Sun, Dec 16, 2012 - Page 8 News List

Giving Seoul room to protect itself

By Doug Bandow

Moreover, China has done nothing, or at least nothing effective, to constrain North Korea’s development of missiles or nuclear weapons. So the US is under no obligation to restrict its ally. If Beijing wants to keep the ROK disarmed, then the former should offer something in return — such as taking effective action against North Korea’s weapons development.

If the PRC is bothered by the prospect of a better-armed South Korea, the former should do more to prevent a better-armed North Korea.

Finally, dropping the limit would help end Seoul’s defense dependence on the US. Arms Control Association executive director Daryl Kimball complained that the ROK did not need longer-range missiles because “these targets in the North can already also be destroyed by the United States.”

Why should the US be expected to do South Korea’s job? The Mutual Defense Treaty between the US and ROK is archaic.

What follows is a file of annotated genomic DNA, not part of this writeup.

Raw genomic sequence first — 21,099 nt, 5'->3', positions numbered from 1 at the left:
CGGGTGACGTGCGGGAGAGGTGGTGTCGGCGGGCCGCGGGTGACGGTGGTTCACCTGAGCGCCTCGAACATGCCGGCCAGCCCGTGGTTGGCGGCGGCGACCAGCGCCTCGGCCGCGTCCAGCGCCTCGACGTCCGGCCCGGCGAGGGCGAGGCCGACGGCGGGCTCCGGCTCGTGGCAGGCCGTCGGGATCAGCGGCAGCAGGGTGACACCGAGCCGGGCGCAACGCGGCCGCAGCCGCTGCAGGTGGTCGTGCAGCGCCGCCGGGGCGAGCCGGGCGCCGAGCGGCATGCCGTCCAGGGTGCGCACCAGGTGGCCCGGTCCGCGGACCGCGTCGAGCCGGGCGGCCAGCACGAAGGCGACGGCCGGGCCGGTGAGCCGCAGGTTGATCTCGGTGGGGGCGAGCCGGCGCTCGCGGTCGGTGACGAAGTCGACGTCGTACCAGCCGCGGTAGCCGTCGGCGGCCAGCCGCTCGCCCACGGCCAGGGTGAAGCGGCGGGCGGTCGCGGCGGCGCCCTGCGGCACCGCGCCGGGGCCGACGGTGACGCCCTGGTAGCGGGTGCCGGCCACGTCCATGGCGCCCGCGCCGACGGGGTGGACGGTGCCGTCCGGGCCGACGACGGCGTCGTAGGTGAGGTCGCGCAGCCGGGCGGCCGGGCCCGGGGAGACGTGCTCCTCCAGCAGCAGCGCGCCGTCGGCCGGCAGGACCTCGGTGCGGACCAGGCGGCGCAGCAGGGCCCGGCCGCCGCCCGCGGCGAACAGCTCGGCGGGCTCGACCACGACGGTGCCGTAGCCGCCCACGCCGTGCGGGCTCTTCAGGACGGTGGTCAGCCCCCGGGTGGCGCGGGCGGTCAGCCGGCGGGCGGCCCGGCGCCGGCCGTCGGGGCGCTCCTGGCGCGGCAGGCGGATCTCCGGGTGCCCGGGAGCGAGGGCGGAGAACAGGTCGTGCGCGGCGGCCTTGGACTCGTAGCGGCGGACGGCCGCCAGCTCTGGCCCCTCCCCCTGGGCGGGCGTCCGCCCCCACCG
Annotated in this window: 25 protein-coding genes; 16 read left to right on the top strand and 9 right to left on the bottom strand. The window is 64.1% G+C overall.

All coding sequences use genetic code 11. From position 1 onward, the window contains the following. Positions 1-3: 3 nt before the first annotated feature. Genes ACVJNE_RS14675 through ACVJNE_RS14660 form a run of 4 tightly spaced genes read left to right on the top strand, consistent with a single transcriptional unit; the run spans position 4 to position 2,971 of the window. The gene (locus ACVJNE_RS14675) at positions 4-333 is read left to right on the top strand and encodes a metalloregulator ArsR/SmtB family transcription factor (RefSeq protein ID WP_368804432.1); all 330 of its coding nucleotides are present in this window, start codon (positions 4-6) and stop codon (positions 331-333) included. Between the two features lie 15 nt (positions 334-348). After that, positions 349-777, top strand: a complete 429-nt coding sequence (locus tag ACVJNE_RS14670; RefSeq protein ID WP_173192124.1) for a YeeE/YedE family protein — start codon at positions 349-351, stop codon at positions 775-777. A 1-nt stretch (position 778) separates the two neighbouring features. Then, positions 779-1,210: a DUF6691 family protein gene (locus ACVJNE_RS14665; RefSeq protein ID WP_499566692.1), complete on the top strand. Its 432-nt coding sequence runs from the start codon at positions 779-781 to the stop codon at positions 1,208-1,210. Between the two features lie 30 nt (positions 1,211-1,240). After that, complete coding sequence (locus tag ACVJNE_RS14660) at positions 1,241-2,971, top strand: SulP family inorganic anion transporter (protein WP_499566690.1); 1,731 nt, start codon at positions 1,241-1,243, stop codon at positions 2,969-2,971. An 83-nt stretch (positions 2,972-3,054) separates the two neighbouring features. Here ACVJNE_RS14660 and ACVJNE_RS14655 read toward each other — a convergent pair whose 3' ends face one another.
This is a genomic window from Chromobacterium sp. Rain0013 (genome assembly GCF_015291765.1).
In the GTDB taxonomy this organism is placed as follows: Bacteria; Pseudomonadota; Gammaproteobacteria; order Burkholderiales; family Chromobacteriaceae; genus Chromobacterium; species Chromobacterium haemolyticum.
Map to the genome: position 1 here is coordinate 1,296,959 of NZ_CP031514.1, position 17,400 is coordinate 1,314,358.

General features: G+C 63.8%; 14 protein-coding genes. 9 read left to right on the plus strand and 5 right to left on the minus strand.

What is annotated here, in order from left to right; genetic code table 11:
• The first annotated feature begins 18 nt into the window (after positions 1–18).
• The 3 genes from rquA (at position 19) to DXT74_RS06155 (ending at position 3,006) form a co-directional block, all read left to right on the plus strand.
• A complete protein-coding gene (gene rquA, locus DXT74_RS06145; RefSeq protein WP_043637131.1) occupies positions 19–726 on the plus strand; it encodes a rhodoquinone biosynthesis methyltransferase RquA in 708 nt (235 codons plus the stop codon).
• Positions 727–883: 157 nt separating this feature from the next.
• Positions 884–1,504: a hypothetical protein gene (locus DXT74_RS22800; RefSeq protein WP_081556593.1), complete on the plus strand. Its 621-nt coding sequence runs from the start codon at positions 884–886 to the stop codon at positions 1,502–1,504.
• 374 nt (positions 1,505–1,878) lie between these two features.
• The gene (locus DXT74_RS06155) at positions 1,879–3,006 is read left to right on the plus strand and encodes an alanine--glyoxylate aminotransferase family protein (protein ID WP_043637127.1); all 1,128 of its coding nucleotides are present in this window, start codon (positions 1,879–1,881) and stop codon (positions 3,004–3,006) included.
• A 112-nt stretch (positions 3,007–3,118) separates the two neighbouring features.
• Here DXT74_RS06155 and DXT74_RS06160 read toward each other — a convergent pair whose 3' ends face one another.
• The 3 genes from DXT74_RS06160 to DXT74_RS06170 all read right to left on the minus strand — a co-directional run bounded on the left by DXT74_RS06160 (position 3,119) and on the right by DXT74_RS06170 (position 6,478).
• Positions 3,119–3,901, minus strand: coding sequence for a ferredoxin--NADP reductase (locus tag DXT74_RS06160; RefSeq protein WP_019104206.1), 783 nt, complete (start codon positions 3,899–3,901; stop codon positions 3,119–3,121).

South Korea has raced past North Korea: The former has twice the population, about 40 times the GDP and a vast technological edge. The ROK no longer needs defense welfare from the US, especially since the US is effectively bankrupt.

Lifting missile restrictions should be merely the first step. The US’ nearly 30,000 troops should come home. It is time for South Koreans, not Americans, to pay for the South’s defense.

Washington remains locked in a 1950s mindset in Asia. Today the US defends the ROK while limiting the latter’s ability to defend itself. US policymakers should set South Korea free.

Doug Bandow is a senior fellow at the Cato Institute and former special assistant to former US president Ronald Reagan.

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